###

The research was funded by the Koch Institute Frontier Research Program, the Marble Center for Cancer Nanomedicine, the Koch Institute Support (core) Grant from the National Cancer Institute, the NCI Center for Center for Cancer Nanotechnology Excellence, and the Bridge Project.

####

For more information, please click here

Contacts:
Sarah McDonnell

617-253-8923

Copyright © Massachusetts Institute of Technology

If you have a comment, please Contact us.

Issuers of news releases, not 7th Wave, Inc. or Nanotechnology Now, are solely responsible for the accuracy of the content.

Bookmark:
Delicious Digg Newsvine Google Yahoo Reddit Magnoliacom Furl Facebook

Related News Press

News and information

uSEE breakthrough unlocks the nanoscale world on standard biology lab equipment August 16th, 2019

Optofluidic chip with nanopore 'smart gate' developed for single molecule analysis: Programmable device enables on-demand delivery of individual biomolecules with feedback-controlled gating for high-throughput analysis August 16th, 2019

ULVAC Launches Revolutionary PZT Piezoelectric Thin-film Process Technology and HVM Solution for MEMS Sensors/Actuators: Enabling Reliable, High-quality Film Production for Next Generation Devices August 16th, 2019

RIT to upgrade Semiconductor and Microsystems Fabrication Laboratory through $1 million state grant: Upgrades to clean room will enhance university’s research capabilities in photonics, quantum technologies and smart systems August 16th, 2019

Imaging

uSEE breakthrough unlocks the nanoscale world on standard biology lab equipment August 16th, 2019

Govt.-Legislation/Regulation/Funding/Policy

uSEE breakthrough unlocks the nanoscale world on standard biology lab equipment August 16th, 2019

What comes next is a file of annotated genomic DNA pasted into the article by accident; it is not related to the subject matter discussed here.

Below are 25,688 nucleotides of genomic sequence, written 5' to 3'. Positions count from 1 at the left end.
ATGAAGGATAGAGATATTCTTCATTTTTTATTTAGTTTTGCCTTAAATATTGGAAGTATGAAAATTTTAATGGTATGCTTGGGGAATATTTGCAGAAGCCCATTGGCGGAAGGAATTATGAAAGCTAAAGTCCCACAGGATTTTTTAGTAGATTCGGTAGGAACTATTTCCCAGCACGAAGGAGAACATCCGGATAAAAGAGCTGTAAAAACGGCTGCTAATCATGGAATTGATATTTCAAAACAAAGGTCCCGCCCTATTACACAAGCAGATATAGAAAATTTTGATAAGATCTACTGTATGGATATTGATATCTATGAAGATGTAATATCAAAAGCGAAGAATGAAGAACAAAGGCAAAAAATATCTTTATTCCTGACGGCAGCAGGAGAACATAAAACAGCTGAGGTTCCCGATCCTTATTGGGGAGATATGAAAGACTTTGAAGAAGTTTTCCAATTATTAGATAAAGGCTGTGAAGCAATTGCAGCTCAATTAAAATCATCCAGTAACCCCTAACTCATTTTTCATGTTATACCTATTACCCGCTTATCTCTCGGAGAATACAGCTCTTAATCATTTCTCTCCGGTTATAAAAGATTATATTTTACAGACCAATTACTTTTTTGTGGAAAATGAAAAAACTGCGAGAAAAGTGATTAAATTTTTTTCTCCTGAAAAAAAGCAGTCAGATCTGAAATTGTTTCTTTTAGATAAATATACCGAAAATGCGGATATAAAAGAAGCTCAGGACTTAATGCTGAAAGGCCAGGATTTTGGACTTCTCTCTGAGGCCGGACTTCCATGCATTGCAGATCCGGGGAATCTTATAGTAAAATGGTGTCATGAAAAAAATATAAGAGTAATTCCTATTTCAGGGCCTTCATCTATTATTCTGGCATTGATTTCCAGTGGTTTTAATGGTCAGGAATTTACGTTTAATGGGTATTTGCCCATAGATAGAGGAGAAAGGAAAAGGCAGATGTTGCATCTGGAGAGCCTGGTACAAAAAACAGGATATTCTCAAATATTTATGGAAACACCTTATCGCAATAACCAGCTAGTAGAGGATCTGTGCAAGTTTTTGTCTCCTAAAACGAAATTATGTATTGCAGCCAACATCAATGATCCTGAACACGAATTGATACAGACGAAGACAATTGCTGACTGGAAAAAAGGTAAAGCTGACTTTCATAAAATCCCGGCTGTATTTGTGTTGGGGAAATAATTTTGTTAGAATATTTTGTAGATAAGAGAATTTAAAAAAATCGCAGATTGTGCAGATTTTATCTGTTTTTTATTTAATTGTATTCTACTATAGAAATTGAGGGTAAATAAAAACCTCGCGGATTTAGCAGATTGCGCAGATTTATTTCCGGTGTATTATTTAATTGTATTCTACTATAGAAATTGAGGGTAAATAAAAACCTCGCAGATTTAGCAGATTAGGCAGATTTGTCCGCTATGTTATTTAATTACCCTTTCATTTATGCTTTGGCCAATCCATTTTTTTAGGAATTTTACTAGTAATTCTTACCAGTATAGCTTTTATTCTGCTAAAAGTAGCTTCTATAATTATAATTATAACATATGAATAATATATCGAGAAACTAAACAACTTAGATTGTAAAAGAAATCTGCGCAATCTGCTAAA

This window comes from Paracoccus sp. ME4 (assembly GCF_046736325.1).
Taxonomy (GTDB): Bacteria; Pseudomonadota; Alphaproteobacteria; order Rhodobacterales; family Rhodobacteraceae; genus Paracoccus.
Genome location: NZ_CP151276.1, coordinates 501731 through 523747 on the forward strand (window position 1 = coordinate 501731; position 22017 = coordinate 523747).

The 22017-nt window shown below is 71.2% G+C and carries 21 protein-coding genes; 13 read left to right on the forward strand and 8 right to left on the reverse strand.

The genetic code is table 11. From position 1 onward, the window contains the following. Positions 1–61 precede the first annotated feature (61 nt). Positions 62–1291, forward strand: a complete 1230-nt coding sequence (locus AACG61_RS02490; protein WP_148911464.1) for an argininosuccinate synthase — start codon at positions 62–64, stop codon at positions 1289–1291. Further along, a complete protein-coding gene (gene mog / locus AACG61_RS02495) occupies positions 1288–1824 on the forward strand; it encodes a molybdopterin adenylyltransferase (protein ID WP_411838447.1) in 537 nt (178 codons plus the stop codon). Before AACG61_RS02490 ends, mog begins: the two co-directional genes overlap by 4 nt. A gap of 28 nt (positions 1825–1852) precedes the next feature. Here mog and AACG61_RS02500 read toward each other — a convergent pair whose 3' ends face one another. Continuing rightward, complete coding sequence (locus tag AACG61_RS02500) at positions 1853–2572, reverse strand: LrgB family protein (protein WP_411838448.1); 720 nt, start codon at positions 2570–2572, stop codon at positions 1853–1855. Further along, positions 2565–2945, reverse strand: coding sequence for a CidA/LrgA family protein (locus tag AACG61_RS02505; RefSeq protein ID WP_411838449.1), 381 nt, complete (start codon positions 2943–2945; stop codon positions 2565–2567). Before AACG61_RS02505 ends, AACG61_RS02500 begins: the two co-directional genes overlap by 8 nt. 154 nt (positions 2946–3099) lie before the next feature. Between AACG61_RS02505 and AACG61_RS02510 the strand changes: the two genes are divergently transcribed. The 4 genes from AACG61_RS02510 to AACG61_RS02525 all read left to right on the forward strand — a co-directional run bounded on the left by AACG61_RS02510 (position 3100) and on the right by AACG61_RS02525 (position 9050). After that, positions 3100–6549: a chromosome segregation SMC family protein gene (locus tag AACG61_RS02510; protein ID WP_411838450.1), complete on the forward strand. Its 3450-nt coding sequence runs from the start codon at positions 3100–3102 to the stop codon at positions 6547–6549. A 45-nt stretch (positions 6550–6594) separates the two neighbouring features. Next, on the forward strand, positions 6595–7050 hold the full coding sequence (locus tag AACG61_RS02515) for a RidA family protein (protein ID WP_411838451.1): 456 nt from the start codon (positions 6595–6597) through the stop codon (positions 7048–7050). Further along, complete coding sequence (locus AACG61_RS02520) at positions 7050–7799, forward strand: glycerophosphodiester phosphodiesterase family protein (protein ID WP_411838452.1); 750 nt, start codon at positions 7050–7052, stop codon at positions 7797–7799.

Optofluidic chip with nanopore 'smart gate' developed for single molecule analysis: Programmable device enables on-demand delivery of individual biomolecules with feedback-controlled gating for high-throughput analysis August 16th, 2019

Damaged hearts rewired with nanotube fibers: Texas Heart doctors confirm Rice-made, conductive carbon threads are electrical bridges August 14th, 2019

You're not so tough, h-BN: Rice University chemists find new path to make strong 2D material better for applications August 14th, 2019

Possible Futures

uSEE breakthrough unlocks the nanoscale world on standard biology lab equipment August 16th, 2019

ULVAC Launches Revolutionary PZT Piezoelectric Thin-film Process Technology and HVM Solution for MEMS Sensors/Actuators: Enabling Reliable, High-quality Film Production for Next Generation Devices August 16th, 2019

RIT to upgrade Semiconductor and Microsystems Fabrication Laboratory through $1 million state grant: Upgrades to clean room will enhance university’s research capabilities in photonics, quantum technologies and smart systems August 16th, 2019

Probing the Origin of Alzheimer’s . . . with Transistors: Novel high-sensitivity detector could aid in early diagnosis August 15th, 2019

Nanomedicine

uSEE breakthrough unlocks the nanoscale world on standard biology lab equipment August 16th, 2019

Optofluidic chip with nanopore 'smart gate' developed for single molecule analysis: Programmable device enables on-demand delivery of individual biomolecules with feedback-controlled gating for high-throughput analysis August 16th, 2019

RIT to upgrade Semiconductor and Microsystems Fabrication Laboratory through $1 million state grant: Upgrades to clean room will enhance university’s research capabilities in photonics, quantum technologies and smart systems August 16th, 2019